I found Hong Kong has a really beautiful harbour (which you can actually see if it is a clear day). The Authorities light up the harbour side buildings, which are situated in the financial district, and there is a lighting display at night. It is fabulous and I went out on a Chinese junk on the harbour to see it. Or at least I believe it to be so. I met a lovely Australian couple and got so involved in their life story and chatting that I missed most of the commentary and the sights. However, I do recall the lighting display to be better than the one in my town in Australia. There the only interesting light display changes from red to green, orange and back to red again.
The streets in Hong Kong are generally narrow. There are big television screens placed on the footpaths showing odd advertising and odder game shows. The Hong Kong people are really into pie throwing and other humiliating games (besides the game of mispronouncing your name or torturing the English language). I felt that the whole place had a vague ‘Blade Runner’ feel to it, which would have been even better if Harrison Ford was there.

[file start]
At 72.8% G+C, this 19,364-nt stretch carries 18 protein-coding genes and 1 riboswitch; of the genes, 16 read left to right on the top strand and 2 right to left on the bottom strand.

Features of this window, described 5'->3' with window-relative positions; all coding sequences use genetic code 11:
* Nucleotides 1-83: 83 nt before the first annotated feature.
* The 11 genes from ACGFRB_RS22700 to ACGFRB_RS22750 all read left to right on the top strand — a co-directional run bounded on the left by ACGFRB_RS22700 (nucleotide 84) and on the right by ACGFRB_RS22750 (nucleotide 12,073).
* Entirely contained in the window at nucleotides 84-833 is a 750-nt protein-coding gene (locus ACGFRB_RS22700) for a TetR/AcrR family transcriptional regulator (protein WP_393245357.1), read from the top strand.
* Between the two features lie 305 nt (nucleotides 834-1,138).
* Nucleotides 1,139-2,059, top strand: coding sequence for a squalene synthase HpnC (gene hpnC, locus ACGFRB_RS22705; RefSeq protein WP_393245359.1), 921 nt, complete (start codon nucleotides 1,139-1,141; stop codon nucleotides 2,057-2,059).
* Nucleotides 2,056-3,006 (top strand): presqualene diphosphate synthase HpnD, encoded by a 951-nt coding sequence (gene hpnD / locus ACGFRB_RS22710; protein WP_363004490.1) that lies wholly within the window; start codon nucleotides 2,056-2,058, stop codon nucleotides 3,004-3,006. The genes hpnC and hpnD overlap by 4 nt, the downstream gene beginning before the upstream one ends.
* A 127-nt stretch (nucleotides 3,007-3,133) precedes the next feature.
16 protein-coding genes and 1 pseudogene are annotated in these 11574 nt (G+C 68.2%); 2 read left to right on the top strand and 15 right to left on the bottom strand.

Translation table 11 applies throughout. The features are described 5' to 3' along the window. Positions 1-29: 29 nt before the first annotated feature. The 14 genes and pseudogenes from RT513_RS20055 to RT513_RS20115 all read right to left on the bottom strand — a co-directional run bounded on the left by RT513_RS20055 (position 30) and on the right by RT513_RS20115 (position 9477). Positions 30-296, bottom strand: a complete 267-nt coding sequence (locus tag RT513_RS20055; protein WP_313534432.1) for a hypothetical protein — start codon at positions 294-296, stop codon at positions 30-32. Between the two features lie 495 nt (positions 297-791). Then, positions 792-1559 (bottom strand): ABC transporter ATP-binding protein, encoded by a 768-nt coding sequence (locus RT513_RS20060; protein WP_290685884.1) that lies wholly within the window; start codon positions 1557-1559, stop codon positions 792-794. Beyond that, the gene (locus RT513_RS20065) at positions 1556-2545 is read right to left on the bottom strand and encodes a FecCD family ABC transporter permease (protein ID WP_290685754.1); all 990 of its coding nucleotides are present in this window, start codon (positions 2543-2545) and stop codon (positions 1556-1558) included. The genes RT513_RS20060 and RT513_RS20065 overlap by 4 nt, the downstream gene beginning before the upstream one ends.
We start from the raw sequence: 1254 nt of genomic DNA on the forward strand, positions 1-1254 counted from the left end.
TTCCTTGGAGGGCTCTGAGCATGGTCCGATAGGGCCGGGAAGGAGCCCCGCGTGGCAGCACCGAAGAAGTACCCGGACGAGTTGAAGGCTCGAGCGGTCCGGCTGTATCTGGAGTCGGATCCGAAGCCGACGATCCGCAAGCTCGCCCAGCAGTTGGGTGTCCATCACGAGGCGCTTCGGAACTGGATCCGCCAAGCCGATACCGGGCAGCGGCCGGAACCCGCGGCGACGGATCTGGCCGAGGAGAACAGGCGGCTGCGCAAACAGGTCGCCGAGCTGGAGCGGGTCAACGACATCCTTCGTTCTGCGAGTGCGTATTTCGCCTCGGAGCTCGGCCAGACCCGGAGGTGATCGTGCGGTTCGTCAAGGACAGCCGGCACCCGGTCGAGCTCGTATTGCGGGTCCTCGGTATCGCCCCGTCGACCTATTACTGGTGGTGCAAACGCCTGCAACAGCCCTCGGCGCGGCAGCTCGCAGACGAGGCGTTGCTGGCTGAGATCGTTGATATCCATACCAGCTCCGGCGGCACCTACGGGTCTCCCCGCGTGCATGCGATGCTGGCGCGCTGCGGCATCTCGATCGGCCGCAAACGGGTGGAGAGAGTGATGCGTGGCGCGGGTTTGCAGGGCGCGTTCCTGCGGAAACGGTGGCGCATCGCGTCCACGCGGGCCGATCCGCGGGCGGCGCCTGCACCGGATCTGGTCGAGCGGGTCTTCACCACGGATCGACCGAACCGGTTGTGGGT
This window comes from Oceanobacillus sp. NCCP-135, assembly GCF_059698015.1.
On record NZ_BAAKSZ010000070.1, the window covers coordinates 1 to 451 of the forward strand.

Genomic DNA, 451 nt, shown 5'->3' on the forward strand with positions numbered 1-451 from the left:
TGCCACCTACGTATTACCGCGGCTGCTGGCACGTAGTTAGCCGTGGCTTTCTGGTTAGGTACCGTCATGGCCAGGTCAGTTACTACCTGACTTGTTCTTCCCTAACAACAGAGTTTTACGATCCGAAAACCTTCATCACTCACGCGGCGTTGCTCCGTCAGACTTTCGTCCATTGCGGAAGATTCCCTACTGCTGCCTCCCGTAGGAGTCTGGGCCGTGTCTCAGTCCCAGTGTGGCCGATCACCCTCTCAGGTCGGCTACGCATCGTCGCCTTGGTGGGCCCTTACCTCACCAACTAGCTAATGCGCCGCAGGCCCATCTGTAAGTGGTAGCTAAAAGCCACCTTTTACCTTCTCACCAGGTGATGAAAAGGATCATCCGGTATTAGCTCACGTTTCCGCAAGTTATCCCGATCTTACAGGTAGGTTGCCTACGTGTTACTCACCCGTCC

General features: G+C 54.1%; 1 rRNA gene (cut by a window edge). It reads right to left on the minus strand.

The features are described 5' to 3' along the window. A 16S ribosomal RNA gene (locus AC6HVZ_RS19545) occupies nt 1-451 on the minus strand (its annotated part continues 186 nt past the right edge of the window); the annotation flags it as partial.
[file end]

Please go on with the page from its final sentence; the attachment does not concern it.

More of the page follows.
I met some interesting people at the hotel at breakfast and at a buffet dinner. As you could imagine Hong Kong is a great place for meeting international travellers. Bumped into a fellow hotel resident, an American, in the adjoining hotel mall who said that he had noticed and been watching me at the buffet dinner. ‘Wow’ I thought, ‘Maybe a movie director or someone scouting for a special person to replace Ophra Winfrey on her show’. I said to him ‘Why have you been watching me?
He replied: ‘Because I have never seen such a slim person pack away so much food at the buffet dinner last night – I have been dieting for weeks and still put on weight and was very jealous.’ With that he laughed, kissed me on the cheek and walked away. With him, the movie dream also passed by.
Mind you it was my second kiss for the day from a complete stranger so I didn’t feel so bad. (First kiss was a kiss goodbye from a fellow female tourist I had me on a tour that morning).